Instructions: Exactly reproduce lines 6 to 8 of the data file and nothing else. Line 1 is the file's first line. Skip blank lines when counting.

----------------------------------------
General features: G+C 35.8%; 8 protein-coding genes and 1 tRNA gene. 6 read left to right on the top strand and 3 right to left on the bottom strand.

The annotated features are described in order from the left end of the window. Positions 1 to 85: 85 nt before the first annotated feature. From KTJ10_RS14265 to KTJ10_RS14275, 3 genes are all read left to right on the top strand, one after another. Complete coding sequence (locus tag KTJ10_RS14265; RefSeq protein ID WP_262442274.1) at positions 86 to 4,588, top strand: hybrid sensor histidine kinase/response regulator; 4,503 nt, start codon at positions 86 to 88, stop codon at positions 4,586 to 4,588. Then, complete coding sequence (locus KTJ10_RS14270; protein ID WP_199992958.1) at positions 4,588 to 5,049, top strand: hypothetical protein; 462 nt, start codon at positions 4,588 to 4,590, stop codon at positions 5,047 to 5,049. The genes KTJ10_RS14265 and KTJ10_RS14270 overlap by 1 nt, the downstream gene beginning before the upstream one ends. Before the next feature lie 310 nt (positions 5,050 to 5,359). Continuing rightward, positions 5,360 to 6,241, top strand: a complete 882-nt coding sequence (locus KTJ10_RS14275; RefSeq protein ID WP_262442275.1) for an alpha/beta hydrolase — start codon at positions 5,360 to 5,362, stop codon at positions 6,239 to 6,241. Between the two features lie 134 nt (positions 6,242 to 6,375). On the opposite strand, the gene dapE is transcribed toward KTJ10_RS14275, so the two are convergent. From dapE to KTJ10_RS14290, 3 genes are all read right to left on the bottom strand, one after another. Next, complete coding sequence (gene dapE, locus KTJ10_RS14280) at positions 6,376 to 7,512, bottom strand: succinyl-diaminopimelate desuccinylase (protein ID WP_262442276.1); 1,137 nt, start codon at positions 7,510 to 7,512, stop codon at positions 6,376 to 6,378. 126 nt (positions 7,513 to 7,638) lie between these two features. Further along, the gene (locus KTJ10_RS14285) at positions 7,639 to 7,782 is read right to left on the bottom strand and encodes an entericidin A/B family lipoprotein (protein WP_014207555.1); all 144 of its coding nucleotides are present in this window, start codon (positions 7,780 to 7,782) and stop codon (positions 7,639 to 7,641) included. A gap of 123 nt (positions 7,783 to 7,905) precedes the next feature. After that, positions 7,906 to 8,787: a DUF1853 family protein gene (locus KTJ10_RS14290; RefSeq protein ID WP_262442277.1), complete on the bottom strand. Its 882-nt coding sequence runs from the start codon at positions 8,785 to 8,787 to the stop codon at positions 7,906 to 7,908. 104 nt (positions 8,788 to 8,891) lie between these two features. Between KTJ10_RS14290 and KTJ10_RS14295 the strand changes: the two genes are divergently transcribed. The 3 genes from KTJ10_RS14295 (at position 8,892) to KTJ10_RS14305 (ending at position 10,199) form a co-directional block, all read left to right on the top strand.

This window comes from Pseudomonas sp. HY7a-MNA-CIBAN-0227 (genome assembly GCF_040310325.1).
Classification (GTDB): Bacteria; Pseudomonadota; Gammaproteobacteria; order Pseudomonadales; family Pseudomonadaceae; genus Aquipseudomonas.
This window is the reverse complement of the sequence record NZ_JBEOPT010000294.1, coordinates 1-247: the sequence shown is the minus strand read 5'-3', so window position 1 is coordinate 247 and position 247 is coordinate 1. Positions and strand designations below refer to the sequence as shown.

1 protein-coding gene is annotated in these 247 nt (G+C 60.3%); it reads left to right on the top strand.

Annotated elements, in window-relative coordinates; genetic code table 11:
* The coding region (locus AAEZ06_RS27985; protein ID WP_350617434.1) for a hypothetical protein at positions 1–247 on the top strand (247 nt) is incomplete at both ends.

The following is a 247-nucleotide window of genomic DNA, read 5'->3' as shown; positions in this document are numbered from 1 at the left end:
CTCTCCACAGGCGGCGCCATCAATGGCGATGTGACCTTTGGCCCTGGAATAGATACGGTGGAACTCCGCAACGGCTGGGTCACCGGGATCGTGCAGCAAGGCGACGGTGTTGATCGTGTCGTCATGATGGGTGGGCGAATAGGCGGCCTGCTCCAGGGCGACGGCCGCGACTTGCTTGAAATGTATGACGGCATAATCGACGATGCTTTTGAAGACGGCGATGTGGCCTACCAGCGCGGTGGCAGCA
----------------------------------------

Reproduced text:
1 protein-coding gene is annotated in these 247 nt (G+C 60.3%); it reads left to right on the top strand.

Annotated elements, in window-relative coordinates; genetic code table 11:
* The coding region (locus AAEZ06_RS27985; protein ID WP_350617434.1) for a hypothetical protein at positions 1–247 on the top strand (247 nt) is incomplete at both ends.